Not long after, McKnight was on the phone to the cemetery, finding out what could and could not be done on a grave there.

“I was talking to a young woman named Claire Monroe there and she said, you know, your cousin has the most frequent visitors of anybody that’s interred here. And I thought to myself, ‘That’s saying a lot when you think about who’s there: Rosa Parks, the Rev. C.L. Franklin and his daughter, Aretha Franklin, David Ruffin of the Temptations, Levi Stubbs of the Four Tops, a bunch of senators, the Dodge brothers, and so on.’”

Soon, McKnight assembled a dedicated band of supporters, including one he called a critical member of the effort, Prof. Jason Miccolo Johnson of Savannah State University. Over time, his MySpace effort morphed into a GoFundMe campaign.

Next, he called a friend, Nijel Binns, the sculptor who created the Mother of Humanity sculpture in Los Angeles, and asked him if he’d be interested in creating a replica of a Fender Precision Bass, the bass Jamerson used on most of his sessions, to top off the new monument.

In short order, the nameplate on Jamerson’s grave was replaced by a black marble tombstone bearing his photograph and topped with a statue depicting the Fender Precision Bass.

“Basically, the whole thing came together fairly easily, and now that it’s done, when people walk through the graves to try to find James Jamerson, they’ll see that doggone base coming out of the top of the headstone and know they’re in the right place. You literally can’t miss it,” McKnight said.

Most people responded favorably to the Jamerson monument, but McKnight said his cousin’s widow was still reluctant to embrace it.

“She said, ‘Okay, you’ve done the headstone, but everything else you plan to do has got to go through me, and the family’s attorney, and you’ve got to get permission first,’” he said. 

“I looked at her like the RCA dog,” McKnight said, referring to Nipper, the dog in Bristol, England, who served as the model for the painting ‘His Master’s Voice’ by painter Francis Barraud.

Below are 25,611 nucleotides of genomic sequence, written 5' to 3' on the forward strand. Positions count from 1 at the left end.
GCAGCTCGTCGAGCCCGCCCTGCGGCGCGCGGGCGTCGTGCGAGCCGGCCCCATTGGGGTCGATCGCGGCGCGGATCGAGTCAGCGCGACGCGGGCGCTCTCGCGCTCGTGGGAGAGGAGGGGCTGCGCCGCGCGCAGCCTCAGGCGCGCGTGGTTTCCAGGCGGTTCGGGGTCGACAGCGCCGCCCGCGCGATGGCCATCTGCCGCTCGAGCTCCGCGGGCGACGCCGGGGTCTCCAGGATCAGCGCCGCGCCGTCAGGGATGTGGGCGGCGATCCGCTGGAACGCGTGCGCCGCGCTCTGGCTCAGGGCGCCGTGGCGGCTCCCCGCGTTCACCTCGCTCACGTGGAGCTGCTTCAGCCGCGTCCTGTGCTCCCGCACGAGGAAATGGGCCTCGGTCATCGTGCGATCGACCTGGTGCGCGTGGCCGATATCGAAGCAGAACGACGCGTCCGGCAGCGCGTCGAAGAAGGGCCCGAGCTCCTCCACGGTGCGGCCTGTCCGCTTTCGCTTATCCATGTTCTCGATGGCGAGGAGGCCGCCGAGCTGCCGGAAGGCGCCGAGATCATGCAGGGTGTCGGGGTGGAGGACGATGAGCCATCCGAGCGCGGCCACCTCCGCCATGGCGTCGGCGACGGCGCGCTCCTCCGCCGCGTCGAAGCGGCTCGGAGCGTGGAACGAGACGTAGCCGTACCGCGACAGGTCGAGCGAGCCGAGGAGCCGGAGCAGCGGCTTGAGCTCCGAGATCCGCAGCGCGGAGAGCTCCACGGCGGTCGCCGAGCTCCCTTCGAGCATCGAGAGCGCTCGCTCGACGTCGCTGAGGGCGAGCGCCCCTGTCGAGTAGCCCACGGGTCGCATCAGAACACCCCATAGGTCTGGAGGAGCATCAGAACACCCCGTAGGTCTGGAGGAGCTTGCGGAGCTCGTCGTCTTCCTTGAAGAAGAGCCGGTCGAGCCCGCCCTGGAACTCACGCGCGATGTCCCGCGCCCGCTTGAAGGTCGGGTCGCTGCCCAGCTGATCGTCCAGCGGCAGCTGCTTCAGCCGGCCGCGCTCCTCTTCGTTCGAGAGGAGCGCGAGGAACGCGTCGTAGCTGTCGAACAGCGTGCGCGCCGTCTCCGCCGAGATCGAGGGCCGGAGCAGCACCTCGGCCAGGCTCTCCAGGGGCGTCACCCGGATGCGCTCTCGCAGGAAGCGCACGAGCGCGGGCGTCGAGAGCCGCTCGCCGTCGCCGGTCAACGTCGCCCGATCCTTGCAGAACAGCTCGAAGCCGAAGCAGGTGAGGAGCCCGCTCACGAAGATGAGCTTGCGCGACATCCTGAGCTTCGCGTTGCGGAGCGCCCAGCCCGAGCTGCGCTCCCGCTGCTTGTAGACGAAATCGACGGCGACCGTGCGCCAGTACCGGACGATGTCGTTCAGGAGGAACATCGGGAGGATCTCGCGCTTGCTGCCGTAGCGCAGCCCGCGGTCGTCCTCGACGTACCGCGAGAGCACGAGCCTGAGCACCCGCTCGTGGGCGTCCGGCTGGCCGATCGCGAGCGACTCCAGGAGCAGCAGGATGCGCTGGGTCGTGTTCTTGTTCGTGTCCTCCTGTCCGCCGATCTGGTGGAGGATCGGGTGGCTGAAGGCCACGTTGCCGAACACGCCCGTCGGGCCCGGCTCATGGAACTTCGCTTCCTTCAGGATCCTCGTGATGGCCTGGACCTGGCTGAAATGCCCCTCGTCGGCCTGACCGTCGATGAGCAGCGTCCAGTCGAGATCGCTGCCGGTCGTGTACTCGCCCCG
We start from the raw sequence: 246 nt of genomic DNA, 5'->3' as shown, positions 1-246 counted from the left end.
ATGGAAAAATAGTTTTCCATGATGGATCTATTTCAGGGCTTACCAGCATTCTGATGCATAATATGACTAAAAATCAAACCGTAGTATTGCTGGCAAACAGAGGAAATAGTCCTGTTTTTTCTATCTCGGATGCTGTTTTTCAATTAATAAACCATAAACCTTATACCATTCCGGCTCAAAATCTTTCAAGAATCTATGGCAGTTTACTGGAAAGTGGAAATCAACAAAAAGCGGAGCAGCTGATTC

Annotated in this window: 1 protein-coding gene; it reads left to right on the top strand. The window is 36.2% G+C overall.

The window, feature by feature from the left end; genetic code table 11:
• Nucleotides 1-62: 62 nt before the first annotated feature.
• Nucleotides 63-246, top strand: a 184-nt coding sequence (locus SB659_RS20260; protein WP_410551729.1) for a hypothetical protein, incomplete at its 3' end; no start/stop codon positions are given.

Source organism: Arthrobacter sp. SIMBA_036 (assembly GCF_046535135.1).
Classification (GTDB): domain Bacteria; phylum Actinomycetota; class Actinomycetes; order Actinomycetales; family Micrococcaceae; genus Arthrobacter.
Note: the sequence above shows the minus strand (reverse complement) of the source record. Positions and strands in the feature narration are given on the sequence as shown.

The image of the dog tilting its head to one side listening to a windup gramophone, or record player, later became one of the world’s most famous trademarks, appearing for years at the center of every RCA Record.

(Charleston Jazz Initiative (CJI) collection at the Avery Research Center for African American History and Culture, College of Charleston)

“I said, ‘Look, I’m just doing this to keep my cousin’s name alive, and to keep him at the forefront … you’ve got to realize who your husband is — history tells us he was the most influential bassists of all time. And if you don’t want to promote that, somebody has got to pick up the mantle and do it,’” he said.

With that, McKnight turned his attention back to South Carolina, and resumed his fight against what he dubbed “the good old boys network” that runs the S.C. Hall of Fame.

“I mean, it just seems stupid not to recognize him in his own state,” McKnight said. “When he went into the Rock and Roll Hall of Fame in 2002, I thought he’d be a shoo-in for the state hall of fame, but then nothing happened.

“I mean, this is a man who received two lifetime achievement Grammys, who has been inducted into the Musicians Hall of Fame, and who, along with the rest of the Funk Brothers, has a star on the Hollywood Walk of Fame,” he said.